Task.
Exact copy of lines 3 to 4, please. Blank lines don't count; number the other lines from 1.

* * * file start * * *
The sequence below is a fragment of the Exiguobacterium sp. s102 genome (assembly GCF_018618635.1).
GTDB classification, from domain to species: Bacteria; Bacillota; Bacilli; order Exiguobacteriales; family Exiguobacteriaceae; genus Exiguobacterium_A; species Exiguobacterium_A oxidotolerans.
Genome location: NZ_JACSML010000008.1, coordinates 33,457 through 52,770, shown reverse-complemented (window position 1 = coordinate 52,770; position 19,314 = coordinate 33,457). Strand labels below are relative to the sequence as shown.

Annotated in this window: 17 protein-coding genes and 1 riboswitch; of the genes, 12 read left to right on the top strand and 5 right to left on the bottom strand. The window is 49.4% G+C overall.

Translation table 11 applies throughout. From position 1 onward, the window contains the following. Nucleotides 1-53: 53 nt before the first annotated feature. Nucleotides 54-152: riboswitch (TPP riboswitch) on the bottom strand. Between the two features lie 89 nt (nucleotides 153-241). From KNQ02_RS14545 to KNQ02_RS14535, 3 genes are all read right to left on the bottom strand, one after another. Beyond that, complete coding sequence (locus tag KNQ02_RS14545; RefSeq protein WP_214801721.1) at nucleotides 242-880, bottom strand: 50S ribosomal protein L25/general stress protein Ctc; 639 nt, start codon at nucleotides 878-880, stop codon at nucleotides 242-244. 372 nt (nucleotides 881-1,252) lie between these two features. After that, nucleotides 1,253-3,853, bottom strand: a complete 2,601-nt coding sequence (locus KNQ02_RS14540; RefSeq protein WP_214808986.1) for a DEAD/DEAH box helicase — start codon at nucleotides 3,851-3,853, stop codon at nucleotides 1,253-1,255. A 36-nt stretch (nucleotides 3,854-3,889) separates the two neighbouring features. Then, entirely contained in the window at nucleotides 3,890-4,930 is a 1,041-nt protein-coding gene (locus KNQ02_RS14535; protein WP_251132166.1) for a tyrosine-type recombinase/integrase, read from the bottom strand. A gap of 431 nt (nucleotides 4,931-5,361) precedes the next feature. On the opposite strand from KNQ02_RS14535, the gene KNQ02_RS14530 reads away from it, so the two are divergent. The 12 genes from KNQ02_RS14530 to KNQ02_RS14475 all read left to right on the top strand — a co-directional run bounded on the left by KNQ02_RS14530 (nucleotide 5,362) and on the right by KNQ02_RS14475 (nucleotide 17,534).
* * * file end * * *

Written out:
Genome location: NZ_JACSML010000008.1, coordinates 33,457 through 52,770, shown reverse-complemented (window position 1 = coordinate 52,770; position 19,314 = coordinate 33,457). Strand labels below are relative to the sequence as shown.

Annotated in this window: 17 protein-coding genes and 1 riboswitch; of the genes, 12 read left to right on the top strand and 5 right to left on the bottom strand. The window is 49.4% G+C overall.